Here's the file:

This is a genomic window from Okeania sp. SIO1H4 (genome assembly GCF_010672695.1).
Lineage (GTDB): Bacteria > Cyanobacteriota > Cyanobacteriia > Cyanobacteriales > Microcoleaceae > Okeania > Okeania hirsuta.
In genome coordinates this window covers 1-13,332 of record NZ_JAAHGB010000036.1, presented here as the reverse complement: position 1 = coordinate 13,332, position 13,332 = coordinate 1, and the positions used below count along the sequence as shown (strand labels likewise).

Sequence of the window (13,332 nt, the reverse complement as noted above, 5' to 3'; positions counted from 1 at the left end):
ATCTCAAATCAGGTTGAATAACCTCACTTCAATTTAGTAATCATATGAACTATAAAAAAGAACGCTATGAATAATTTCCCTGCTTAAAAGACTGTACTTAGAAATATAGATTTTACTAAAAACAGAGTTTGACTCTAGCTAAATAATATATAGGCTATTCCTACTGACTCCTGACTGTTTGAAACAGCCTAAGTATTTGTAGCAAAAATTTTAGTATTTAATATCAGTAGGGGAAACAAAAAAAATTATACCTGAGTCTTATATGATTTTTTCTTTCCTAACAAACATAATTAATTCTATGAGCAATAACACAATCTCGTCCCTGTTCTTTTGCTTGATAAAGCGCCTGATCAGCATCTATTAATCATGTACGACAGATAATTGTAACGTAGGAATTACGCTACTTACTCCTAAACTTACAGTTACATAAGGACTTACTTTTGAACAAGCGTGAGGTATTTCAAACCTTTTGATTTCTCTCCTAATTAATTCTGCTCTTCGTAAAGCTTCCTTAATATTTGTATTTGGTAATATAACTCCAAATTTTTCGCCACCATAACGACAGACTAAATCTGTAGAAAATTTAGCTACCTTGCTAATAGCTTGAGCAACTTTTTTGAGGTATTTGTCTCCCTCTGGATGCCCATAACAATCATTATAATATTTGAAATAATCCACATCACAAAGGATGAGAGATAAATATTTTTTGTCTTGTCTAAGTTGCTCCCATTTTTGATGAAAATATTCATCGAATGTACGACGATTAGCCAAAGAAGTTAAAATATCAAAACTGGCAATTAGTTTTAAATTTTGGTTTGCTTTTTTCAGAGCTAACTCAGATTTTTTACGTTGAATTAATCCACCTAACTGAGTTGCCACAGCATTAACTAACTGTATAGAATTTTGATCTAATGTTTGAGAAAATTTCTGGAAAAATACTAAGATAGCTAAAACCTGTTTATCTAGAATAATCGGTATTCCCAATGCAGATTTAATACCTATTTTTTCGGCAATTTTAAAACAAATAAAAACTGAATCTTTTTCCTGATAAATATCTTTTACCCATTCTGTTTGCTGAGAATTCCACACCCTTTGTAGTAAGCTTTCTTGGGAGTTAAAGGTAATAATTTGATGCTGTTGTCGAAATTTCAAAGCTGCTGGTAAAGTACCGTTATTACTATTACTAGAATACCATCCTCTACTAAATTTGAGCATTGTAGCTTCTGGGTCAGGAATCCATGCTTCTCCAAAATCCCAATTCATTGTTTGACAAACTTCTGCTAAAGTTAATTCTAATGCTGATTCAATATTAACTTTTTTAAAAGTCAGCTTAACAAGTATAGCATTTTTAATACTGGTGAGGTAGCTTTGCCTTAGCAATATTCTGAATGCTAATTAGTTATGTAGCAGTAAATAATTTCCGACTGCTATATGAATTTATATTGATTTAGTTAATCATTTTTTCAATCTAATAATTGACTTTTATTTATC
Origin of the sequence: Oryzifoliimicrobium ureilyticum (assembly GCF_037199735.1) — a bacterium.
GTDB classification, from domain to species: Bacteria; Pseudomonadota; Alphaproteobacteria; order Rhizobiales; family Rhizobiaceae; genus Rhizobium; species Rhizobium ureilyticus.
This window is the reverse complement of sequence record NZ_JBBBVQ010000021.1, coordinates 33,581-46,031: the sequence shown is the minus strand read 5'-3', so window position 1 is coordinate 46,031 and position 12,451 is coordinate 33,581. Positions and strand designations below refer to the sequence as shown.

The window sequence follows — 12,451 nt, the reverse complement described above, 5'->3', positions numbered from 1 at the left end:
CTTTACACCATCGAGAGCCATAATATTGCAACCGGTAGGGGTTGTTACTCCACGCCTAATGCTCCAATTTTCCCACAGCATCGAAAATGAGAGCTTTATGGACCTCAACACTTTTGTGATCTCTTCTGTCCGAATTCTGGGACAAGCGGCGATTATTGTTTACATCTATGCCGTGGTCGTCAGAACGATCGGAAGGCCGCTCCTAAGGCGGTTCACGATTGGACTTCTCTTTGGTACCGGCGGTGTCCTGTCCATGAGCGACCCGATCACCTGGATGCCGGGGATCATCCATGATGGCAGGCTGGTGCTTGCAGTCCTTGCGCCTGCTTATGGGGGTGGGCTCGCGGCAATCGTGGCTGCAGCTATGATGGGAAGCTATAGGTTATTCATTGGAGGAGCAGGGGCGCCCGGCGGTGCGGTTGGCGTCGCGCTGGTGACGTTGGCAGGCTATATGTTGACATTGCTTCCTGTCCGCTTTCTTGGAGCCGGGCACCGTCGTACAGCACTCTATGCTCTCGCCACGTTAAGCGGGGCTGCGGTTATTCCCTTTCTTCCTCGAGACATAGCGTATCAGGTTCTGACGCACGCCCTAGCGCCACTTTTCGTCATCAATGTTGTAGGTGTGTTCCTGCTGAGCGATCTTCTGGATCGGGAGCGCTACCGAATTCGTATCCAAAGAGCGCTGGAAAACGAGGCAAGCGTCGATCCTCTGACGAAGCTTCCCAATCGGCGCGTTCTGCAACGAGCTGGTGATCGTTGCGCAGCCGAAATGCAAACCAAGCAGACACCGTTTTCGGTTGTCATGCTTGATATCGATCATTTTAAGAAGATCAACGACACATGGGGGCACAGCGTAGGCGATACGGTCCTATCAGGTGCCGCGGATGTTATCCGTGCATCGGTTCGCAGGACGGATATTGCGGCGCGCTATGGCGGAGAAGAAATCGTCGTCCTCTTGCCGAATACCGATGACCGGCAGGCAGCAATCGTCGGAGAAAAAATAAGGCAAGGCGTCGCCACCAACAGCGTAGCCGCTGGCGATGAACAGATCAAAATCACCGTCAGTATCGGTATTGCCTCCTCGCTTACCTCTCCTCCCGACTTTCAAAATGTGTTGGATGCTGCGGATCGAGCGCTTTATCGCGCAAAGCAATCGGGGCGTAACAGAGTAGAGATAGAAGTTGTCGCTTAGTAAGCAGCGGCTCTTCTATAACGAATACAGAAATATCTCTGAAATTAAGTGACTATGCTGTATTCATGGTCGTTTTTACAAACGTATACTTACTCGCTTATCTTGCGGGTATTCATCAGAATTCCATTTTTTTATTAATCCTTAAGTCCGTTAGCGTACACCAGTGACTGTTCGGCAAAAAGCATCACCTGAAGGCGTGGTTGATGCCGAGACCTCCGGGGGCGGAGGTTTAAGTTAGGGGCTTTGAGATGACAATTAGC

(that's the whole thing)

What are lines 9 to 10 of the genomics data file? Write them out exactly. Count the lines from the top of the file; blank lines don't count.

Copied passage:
The window sequence follows — 12,451 nt, the reverse complement described above, 5'->3', positions numbered from 1 at the left end:
CTTTACACCATCGAGAGCCATAATATTGCAACCGGTAGGGGTTGTTACTCCACGCCTAATGCTCCAATTTTCCCACAGCATCGAAAATGAGAGCTTTATGGACCTCAACACTTTTGTGATCTCTTCTGTCCGAATTCTGGGACAAGCGGCGATTATTGTTTACATCTATGCCGTGGTCGTCAGAACGATCGGAAGGCCGCTCCTAAGGCGGTTCACGATTGGACTTCTCTTTGGTACCGGCGGTGTCCTGTCCATGAGCGACCCGATCACCTGGATGCCGGGGATCATCCATGATGGCAGGCTGGTGCTTGCAGTCCTTGCGCCTGCTTATGGGGGTGGGCTCGCGGCAATCGTGGCTGCAGCTATGATGGGAAGCTATAGGTTATTCATTGGAGGAGCAGGGGCGCCCGGCGGTGCGGTTGGCGTCGCGCTGGTGACGTTGGCAGGCTATATGTTGACATTGCTTCCTGTCCGCTTTCTTGGAGCCGGGCACCGTCGTACAGCACTCTATGCTCTCGCCACGTTAAGCGGGGCTGCGGTTATTCCCTTTCTTCCTCGAGACATAGCGTATCAGGTTCTGACGCACGCCCTAGCGCCACTTTTCGTCATCAATGTTGTAGGTGTGTTCCTGCTGAGCGATCTTCTGGATCGGGAGCGCTACCGAATTCGTATCCAAAGAGCGCTGGAAAACGAGGCAAGCGTCGATCCTCTGACGAAGCTTCCCAATCGGCGCGTTCTGCAACGAGCTGGTGATCGTTGCGCAGCCGAAATGCAAACCAAGCAGACACCGTTTTCGGTTGTCATGCTTGATATCGATCATTTTAAGAAGATCAACGACACATGGGGGCACAGCGTAGGCGATACGGTCCTATCAGGTGCCGCGGATGTTATCCGTGCATCGGTTCGCAGGACGGATATTGCGGCGCGCTATGGCGGAGAAGAAATCGTCGTCCTCTTGCCGAATACCGATGACCGGCAGGCAGCAATCGTCGGAGAAAAAATAAGGCAAGGCGTCGCCACCAACAGCGTAGCCGCTGGCGATGAACAGATCAAAATCACCGTCAGTATCGGTATTGCCTCCTCGCTTACCTCTCCTCCCGACTTTCAAAATGTGTTGGATGCTGCGGATCGAGCGCTTTATCGCGCAAAGCAATCGGGGCGTAACAGAGTAGAGATAGAAGTTGTCGCTTAGTAAGCAGCGGCTCTTCTATAACGAATACAGAAATATCTCTGAAATTAAGTGACTATGCTGTATTCATGGTCGTTTTTACAAACGTATACTTACTCGCTTATCTTGCGGGTATTCATCAGAATTCCATTTTTTTATTAATCCTTAAGTCCGTTAGCGTACACCAGTGACTGTTCGGCAAAAAGCATCACCTGAAGGCGTGGTTGATGCCGAGACCTCCGGGGGCGGAGGTTTAAGTTAGGGGCTTTGAGATGACAATTAGC